Busting the ‘late’ marriage myth: Why I didn’t marry early
We are well into the 21st century, hurtling towards a new era of science and technology, but Indian women still face a basic struggle. As soon as they step into their mid-20s, Indian women have to deal with the pressure of getting married to a ‘suitable’ man. There are many things wrong with that thought.
First, it assumes that every woman is sexually interested in men. Second, it assumes that every woman wants to get married. The pressure on men to be ‘suitable’ is another story. Troubles for women don’t end with ‘choosing’ the right sexuality, or the conventional desire to get married and have children, like a good girl.
There is a small, hopefully growing, section of women in India who have it better than the others – the lucky few whose parents don’t bother them with such pressure. Even then, there are relatives and acquaintances who will persist with their inappropriately personal questions about your life. I didn’t face any pressure from my parents, but I did face intrusive questions from relatives and, sadly enough, from friends, people my own age, who I thought shared the same mind-set about marriage and the somewhat downgraded importance of it. Perhaps it was the clichéd ‘misery loves company’ syndrome, or maybe it was genuine concern, but the number of times I was told that I should get married in my early 20s was scary.
The friends (women and men) who did get married early didn’t present a shining example either. Responsibilities came earlier for them than the rest of us. Even if they didn’t have children in the first year of marriage, their lives were no longer their own. Sacrifices and compromises had become a part of their daily routines. Plans to meet generally involved them leaving much earlier than the rest of us, only because their spouses wanted them back home and they couldn’t refuse a whiny request like,
“But I’m not going anywhere because I want to spend time with you.”
In most of these marriages, individual social lives are separated by a very blurry line which fades with time. But that’s only what I’ve seen and it’s not to say that all early marriages are like that. I suppose they’re not.
Apart from these seemingly shallow but important scenarios, I had several more reasons to marry ‘late’.
I had time to build and enhance my career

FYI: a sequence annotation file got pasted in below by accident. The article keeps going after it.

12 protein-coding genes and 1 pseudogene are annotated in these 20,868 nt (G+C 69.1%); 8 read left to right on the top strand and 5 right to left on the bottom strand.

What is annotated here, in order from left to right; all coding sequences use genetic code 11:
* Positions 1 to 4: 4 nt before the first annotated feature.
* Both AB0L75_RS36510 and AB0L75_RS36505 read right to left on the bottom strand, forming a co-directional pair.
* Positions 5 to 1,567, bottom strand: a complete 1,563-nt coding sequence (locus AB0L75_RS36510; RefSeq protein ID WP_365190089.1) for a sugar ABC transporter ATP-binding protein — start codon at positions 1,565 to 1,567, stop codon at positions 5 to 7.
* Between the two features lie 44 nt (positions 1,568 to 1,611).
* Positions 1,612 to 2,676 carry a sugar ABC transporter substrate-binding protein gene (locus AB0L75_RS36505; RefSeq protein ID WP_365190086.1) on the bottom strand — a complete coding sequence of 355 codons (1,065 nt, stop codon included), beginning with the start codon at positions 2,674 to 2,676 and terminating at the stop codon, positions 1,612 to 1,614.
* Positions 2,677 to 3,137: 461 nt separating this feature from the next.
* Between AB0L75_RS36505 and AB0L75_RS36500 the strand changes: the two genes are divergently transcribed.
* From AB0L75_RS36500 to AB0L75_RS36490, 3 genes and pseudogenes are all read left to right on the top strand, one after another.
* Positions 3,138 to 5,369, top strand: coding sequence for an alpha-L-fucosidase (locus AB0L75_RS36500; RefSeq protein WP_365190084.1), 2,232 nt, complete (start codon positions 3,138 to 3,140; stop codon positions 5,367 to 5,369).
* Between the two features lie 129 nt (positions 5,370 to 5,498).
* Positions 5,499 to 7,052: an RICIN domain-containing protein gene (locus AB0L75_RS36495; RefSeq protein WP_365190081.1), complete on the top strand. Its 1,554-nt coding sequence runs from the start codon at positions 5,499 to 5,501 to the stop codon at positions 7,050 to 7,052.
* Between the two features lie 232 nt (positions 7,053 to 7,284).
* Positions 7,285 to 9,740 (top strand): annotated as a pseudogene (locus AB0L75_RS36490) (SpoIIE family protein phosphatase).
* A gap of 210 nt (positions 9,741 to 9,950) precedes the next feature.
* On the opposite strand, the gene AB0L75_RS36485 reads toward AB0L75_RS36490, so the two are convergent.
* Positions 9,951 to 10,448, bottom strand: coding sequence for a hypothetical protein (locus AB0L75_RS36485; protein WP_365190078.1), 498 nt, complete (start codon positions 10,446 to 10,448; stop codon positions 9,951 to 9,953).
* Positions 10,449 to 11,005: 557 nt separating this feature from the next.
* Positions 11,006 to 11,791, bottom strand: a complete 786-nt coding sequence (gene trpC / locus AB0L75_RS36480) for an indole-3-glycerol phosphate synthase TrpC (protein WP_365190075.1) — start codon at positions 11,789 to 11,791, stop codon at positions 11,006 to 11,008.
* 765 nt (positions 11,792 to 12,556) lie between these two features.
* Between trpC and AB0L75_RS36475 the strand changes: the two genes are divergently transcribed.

Throughout my 20s, I was told repeatedly that priorities change with time. I thought I had it all figured out when I was 22 and the rebel in me wanted to disregard everyone who told me otherwise. But good sense prevailed soon enough, and I was so glad it did when it did. With a radical career change at the age of 22, I realised that life and the future can look completely different within a very short span of time. After two years of living life like a free bird, I came back home to live with my parents again.
Many doubted my decision, considering I had lived without any restrictions and much more money in a different country. Phoren (foreign) and all, you know. Instead of recognising it as the career shift and life makeover that it was, most of my friends presumed that I came back to get married. The question became so frequent, that the answer “not for a few years” was automated.
Friends, if I may call them that, also said that I may be getting too old to find a good man and will have to make a painful compromise eventually.
Why did I need a ‘good man’ again? No one answered that beyond implying that a ‘good man’ is a good retirement plan. A woman is still expected to give up her career or adjust her life to suit her husband. The pressure on a young woman is intense and she doesn’t have the professional arsenal at the age of 22-23 to fight that. But since I gave myself time till the late 20s to get married, I had a more stable career and an argument for everyone who expected me to give it up.
The longer I would have waited to get married, the stronger this argument would have become. Getting married when I did gave me enough years to focus solely on my career, without any added battles. It also gave me enough time to build a financial base of my own. I decide what to do with my money, which is unheard of among my friends who got married in their early 20s.